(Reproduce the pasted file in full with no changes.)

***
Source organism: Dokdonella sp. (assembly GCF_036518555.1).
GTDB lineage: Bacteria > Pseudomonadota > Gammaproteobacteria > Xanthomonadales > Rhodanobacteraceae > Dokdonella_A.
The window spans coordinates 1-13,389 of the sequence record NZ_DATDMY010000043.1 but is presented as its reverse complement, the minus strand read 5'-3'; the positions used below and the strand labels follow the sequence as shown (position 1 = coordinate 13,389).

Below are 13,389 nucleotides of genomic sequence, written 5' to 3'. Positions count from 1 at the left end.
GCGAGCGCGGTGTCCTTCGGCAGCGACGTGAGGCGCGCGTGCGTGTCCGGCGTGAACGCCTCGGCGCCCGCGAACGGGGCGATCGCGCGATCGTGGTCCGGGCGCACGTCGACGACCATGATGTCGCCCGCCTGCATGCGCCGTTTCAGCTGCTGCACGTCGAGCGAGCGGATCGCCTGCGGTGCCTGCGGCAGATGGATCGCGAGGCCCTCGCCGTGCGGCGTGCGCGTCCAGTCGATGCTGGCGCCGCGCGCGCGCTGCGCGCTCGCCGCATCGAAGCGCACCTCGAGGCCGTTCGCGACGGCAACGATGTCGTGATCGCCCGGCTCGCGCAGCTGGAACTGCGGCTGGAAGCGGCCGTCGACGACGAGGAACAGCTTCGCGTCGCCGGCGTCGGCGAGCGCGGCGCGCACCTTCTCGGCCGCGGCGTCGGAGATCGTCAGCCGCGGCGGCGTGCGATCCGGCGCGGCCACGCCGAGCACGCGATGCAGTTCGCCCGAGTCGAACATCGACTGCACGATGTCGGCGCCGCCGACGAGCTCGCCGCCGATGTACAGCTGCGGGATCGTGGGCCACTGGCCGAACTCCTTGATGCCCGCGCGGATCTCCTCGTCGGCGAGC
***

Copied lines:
Source organism: Dokdonella sp. (assembly GCF_036518555.1).
GTDB lineage: Bacteria > Pseudomonadota > Gammaproteobacteria > Xanthomonadales > Rhodanobacteraceae > Dokdonella_A.
The window spans coordinates 1-13,389 of the sequence record NZ_DATDMY010000043.1 but is presented as its reverse complement, the minus strand read 5'-3'; the positions used below and the strand labels follow the sequence as shown (position 1 = coordinate 13,389).

Below are 13,389 nucleotides of genomic sequence, written 5' to 3'. Positions count from 1 at the left end.
GCGAGCGCGGTGTCCTTCGGCAGCGACGTGAGGCGCGCGTGCGTGTCCGGCGTGAACGCCTCGGCGCCCGCGAACGGGGCGATCGCGCGATCGTGGTCCGGGCGCACGTCGACGACCATGATGTCGCCCGCCTGCATGCGCCGTTTCAGCTGCTGCACGTCGAGCGAGCGGATCGCCTGCGGTGCCTGCGGCAGATGGATCGCGAGGCCCTCGCCGTGCGGCGTGCGCGTCCAGTCGATGCTGGCGCCGCGCGCGCGCTGCGCGCTCGCCGCATCGAAGCGCACCTCGAGGCCGTTCGCGACGGCAACGATGTCGTGATCGCCCGGCTCGCGCAGCTGGAACTGCGGCTGGAAGCGGCCGTCGACGACGAGGAACAGCTTCGCGTCGCCGGCGTCGGCGAGCGCGGCGCGCACCTTCTCGGCCGCGGCGTCGGAGATCGTCAGCCGCGGCGGCGTGCGATCCGGCGCGGCCACGCCGAGCACGCGATGCAGTTCGCCCGAGTCGAACATCGACTGCACGATGTCGGCGCCGCCGACGAGCTCGCCGCCGATGTACAGCTGCGGGATCGTGGGCCACTGGCCGAACTCCTTGATGCCCGCGCGGATCTCCTCGTCGGCGAGC